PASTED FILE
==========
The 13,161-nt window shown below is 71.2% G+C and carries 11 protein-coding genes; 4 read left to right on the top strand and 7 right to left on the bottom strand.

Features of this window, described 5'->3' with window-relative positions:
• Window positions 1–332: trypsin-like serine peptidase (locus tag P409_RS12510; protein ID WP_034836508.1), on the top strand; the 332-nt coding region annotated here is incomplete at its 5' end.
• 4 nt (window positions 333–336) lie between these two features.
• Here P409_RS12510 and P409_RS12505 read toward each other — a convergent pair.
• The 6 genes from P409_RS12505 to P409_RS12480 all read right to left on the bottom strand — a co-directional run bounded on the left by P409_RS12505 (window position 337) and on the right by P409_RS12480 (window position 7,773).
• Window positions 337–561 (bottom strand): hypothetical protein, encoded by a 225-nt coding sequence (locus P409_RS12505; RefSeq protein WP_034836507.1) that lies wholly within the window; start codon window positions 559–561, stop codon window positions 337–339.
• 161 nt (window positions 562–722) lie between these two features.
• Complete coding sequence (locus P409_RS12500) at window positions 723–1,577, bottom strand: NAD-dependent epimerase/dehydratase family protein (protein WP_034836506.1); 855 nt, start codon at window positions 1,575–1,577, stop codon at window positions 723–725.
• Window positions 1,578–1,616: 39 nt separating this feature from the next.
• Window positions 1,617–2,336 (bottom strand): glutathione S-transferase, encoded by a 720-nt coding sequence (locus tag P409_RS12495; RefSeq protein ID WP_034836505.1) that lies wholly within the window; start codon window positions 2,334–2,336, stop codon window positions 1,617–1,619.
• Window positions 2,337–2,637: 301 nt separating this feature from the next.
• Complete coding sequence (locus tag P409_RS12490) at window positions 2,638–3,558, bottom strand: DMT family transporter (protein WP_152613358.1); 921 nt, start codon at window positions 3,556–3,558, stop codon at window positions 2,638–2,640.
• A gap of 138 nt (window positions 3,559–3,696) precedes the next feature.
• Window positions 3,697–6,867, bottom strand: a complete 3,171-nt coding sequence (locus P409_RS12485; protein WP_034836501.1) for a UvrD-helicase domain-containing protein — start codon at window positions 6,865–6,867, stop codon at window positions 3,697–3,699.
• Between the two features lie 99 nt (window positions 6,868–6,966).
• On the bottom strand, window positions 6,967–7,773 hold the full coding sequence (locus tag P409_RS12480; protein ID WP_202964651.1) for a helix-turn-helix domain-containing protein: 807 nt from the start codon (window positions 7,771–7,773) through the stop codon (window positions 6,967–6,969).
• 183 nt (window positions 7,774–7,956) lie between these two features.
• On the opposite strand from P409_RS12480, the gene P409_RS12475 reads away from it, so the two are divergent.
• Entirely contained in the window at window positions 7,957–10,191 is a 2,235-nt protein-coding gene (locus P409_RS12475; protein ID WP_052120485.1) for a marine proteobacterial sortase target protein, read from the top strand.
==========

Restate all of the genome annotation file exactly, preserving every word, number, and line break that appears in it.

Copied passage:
The 13,161-nt window shown below is 71.2% G+C and carries 11 protein-coding genes; 4 read left to right on the top strand and 7 right to left on the bottom strand.

Features of this window, described 5'->3' with window-relative positions:
• Window positions 1–332: trypsin-like serine peptidase (locus tag P409_RS12510; protein ID WP_034836508.1), on the top strand; the 332-nt coding region annotated here is incomplete at its 5' end.
• 4 nt (window positions 333–336) lie between these two features.
• Here P409_RS12510 and P409_RS12505 read toward each other — a convergent pair.
• The 6 genes from P409_RS12505 to P409_RS12480 all read right to left on the bottom strand — a co-directional run bounded on the left by P409_RS12505 (window position 337) and on the right by P409_RS12480 (window position 7,773).
• Window positions 337–561 (bottom strand): hypothetical protein, encoded by a 225-nt coding sequence (locus P409_RS12505; RefSeq protein WP_034836507.1) that lies wholly within the window; start codon window positions 559–561, stop codon window positions 337–339.
• 161 nt (window positions 562–722) lie between these two features.
• Complete coding sequence (locus P409_RS12500) at window positions 723–1,577, bottom strand: NAD-dependent epimerase/dehydratase family protein (protein WP_034836506.1); 855 nt, start codon at window positions 1,575–1,577, stop codon at window positions 723–725.
• Window positions 1,578–1,616: 39 nt separating this feature from the next.
• Window positions 1,617–2,336 (bottom strand): glutathione S-transferase, encoded by a 720-nt coding sequence (locus tag P409_RS12495; RefSeq protein ID WP_034836505.1) that lies wholly within the window; start codon window positions 2,334–2,336, stop codon window positions 1,617–1,619.
• Window positions 2,337–2,637: 301 nt separating this feature from the next.
• Complete coding sequence (locus tag P409_RS12490) at window positions 2,638–3,558, bottom strand: DMT family transporter (protein WP_152613358.1); 921 nt, start codon at window positions 3,556–3,558, stop codon at window positions 2,638–2,640.
• A gap of 138 nt (window positions 3,559–3,696) precedes the next feature.
• Window positions 3,697–6,867, bottom strand: a complete 3,171-nt coding sequence (locus P409_RS12485; protein WP_034836501.1) for a UvrD-helicase domain-containing protein — start codon at window positions 6,865–6,867, stop codon at window positions 3,697–3,699.
• Between the two features lie 99 nt (window positions 6,868–6,966).
• On the bottom strand, window positions 6,967–7,773 hold the full coding sequence (locus tag P409_RS12480; protein ID WP_202964651.1) for a helix-turn-helix domain-containing protein: 807 nt from the start codon (window positions 7,771–7,773) through the stop codon (window positions 6,967–6,969).
• 183 nt (window positions 7,774–7,956) lie between these two features.
• On the opposite strand from P409_RS12480, the gene P409_RS12475 reads away from it, so the two are divergent.
• Entirely contained in the window at window positions 7,957–10,191 is a 2,235-nt protein-coding gene (locus P409_RS12475; protein ID WP_052120485.1) for a marine proteobacterial sortase target protein, read from the top strand.